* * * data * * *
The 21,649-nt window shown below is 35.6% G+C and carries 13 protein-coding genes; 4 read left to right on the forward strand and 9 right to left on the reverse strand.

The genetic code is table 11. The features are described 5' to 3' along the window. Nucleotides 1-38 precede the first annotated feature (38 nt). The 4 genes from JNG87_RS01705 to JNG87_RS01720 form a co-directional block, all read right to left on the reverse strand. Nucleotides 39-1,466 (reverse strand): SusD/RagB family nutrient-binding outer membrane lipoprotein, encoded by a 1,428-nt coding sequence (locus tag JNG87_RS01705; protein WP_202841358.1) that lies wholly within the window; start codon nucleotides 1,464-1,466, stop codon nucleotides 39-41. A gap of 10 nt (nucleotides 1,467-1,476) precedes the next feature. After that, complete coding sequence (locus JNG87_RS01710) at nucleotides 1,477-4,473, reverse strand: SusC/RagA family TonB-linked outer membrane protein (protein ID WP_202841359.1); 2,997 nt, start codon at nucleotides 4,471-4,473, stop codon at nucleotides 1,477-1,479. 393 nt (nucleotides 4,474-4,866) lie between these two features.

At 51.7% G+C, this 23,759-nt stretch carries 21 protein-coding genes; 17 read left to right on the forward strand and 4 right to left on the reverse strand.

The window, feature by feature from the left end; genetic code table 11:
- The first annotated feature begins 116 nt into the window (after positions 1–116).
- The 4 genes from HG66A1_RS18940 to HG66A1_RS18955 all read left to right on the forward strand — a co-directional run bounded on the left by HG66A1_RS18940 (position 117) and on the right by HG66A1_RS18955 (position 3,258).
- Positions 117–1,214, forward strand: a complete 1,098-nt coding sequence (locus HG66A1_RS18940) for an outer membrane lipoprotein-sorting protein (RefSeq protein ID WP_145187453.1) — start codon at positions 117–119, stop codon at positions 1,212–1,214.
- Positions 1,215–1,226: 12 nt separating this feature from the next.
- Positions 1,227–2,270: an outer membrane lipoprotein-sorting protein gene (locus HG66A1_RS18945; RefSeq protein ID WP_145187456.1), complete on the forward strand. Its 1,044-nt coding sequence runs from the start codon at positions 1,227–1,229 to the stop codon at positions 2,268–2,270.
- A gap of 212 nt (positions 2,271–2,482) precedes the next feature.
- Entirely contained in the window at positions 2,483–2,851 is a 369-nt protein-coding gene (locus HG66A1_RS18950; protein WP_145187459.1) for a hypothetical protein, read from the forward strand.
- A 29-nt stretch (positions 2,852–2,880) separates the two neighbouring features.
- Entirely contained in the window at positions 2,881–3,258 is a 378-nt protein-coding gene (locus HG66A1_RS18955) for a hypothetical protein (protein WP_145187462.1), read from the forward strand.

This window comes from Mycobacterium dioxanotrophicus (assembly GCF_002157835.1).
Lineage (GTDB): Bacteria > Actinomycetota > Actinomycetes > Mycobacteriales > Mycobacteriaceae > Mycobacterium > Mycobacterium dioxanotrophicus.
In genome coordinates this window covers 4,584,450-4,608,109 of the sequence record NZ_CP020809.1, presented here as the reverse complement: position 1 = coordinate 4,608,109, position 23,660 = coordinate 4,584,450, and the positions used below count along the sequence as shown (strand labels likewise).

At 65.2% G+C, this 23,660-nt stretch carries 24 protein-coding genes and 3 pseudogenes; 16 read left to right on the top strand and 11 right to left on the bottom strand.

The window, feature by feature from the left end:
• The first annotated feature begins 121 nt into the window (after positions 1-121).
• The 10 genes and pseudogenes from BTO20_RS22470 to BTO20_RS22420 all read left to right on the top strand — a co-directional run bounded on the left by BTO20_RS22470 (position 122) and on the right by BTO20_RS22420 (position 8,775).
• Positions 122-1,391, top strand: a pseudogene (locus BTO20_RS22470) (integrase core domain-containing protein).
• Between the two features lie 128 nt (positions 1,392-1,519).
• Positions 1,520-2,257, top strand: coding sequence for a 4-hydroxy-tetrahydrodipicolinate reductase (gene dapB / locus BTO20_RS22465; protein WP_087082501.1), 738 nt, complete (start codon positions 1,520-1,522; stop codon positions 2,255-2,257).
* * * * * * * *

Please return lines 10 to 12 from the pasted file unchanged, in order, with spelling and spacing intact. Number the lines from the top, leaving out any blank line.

- A gap of 212 nt (positions 2,271–2,482) precedes the next feature.
- Entirely contained in the window at positions 2,483–2,851 is a 369-nt protein-coding gene (locus HG66A1_RS18950; protein WP_145187459.1) for a hypothetical protein, read from the forward strand.
- A 29-nt stretch (positions 2,852–2,880) separates the two neighbouring features.